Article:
Cox Precision Sonic Nozzles Series 220

Cox Precision Sonic Nozzles Series 220

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Cox Precision Sonic Nozzles Series 220

The Series 220 sonic nozzles are mass flow instruments designed for the accurate measurement and control of gas flow. The nozzles can handle flow from 0.04 to 10,000 standard cubic feet per minute.
The internal design of the nozzle consists of a circular arc that leads to the minimum throat area. Tangent to the circular arc on the exhaust side is a conical diffuser section. 
Common applications of the sonic nozzle include use as a calibration standard, gas flow meter, flow controller and flow limiting device.
Standard nozzles are sized according to the inlet pressure available to give continuous and overlapping flow ranges. Sizes range from a minimum throat diameter of eleven thousandths of an inch to a maximum of one inch.
These nozzles may be purchased individually or in sets of seven or ten nozzles, that include the upstream and downstream flow straighteners. Taps are provided in the upstream flow straightener for pressure and temperature sensing.
A pressure tap is provided in the downstream flow straightener to check for a critical ratio across the throat. The nozzles, as well as the flow straighteners, are available with AN-8, AN-16 or AN-32 flare tube fittings, and are suitable for use up to 3000 psia inlet pressure. NPT fittings are available upon request.

OPERATION:

The sonic nozzle is similar to a subsonic variable head type flowmeter in that a constriction is present in the flowstream.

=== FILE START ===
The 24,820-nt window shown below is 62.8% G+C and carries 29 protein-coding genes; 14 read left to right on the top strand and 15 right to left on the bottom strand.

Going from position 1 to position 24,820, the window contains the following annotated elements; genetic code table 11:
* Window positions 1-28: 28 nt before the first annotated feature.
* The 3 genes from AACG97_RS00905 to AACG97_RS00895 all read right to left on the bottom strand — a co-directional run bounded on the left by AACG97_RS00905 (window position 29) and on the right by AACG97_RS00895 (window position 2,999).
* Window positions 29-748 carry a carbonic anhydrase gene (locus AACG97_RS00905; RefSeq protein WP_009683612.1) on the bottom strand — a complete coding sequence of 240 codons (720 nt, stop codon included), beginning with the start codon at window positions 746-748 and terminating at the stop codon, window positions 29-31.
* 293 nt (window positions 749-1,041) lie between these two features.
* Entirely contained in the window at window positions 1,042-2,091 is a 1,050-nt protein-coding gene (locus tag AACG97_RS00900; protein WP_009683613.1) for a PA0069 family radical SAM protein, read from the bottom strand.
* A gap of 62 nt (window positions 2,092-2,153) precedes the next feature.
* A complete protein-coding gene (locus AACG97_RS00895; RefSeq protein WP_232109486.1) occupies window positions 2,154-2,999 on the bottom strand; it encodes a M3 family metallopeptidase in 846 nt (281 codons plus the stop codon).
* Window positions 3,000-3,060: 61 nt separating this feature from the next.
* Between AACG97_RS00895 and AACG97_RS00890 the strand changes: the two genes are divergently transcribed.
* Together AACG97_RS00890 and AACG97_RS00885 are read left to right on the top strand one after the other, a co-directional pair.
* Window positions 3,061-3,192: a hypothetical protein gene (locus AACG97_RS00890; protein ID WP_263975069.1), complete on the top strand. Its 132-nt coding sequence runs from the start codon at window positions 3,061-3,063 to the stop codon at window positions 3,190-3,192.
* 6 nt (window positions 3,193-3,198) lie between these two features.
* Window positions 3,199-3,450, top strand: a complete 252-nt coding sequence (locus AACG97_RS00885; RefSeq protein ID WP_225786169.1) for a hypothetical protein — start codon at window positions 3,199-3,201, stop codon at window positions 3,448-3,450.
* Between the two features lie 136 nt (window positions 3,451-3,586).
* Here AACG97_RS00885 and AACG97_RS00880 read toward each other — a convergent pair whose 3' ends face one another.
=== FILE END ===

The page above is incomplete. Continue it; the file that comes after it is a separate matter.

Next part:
As the gas flows through the converging section of the nozzle, the inlet pressure is converted to velocity, which reaches a maximum at the throat. When the fluid velocity reaches the speed of sound at the throat, the flow rate varies linearly with the inlet pressure and is not affected by downstream pressure fluctuations. The pressure drop across the nozzle must be sufficient to maintain sonic flow at the throat. Normally, sonic flow occurs when the downstream pressure is not greater than one-half the upstream pressure. The Cox design improves this ratio so that sonic flow can be achieved in many applications when the downstream pressure is as much as  three-quarters of the upstream pressure. The determination of mass flow rate using the sonic nozzle requires only two measurements— the nozzle inlet absolute pressure and the inlet absolute temperature.